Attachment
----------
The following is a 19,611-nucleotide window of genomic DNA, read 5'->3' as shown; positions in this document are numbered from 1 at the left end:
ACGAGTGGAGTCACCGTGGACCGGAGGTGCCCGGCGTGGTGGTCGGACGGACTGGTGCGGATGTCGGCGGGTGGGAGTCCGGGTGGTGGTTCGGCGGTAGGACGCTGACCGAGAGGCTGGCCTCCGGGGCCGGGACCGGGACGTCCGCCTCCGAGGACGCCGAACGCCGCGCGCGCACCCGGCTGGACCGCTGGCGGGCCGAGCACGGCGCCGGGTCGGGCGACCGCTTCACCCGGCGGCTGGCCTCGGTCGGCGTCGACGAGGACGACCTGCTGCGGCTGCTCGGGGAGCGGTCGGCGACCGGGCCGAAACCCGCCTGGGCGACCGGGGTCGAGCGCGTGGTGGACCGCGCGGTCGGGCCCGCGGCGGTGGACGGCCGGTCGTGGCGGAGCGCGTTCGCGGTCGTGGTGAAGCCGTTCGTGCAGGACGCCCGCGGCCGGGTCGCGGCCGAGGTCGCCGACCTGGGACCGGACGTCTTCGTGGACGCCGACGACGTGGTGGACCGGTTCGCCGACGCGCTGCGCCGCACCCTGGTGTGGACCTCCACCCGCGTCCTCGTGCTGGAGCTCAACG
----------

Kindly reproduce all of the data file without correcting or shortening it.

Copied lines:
The following is a 19,611-nucleotide window of genomic DNA, read 5'->3' as shown; positions in this document are numbered from 1 at the left end:
ACGAGTGGAGTCACCGTGGACCGGAGGTGCCCGGCGTGGTGGTCGGACGGACTGGTGCGGATGTCGGCGGGTGGGAGTCCGGGTGGTGGTTCGGCGGTAGGACGCTGACCGAGAGGCTGGCCTCCGGGGCCGGGACCGGGACGTCCGCCTCCGAGGACGCCGAACGCCGCGCGCGCACCCGGCTGGACCGCTGGCGGGCCGAGCACGGCGCCGGGTCGGGCGACCGCTTCACCCGGCGGCTGGCCTCGGTCGGCGTCGACGAGGACGACCTGCTGCGGCTGCTCGGGGAGCGGTCGGCGACCGGGCCGAAACCCGCCTGGGCGACCGGGGTCGAGCGCGTGGTGGACCGCGCGGTCGGGCCCGCGGCGGTGGACGGCCGGTCGTGGCGGAGCGCGTTCGCGGTCGTGGTGAAGCCGTTCGTGCAGGACGCCCGCGGCCGGGTCGCGGCCGAGGTCGCCGACCTGGGACCGGACGTCTTCGTGGACGCCGACGACGTGGTGGACCGGTTCGCCGACGCGCTGCGCCGCACCCTGGTGTGGACCTCCACCCGCGTCCTCGTGCTGGAGCTCAACG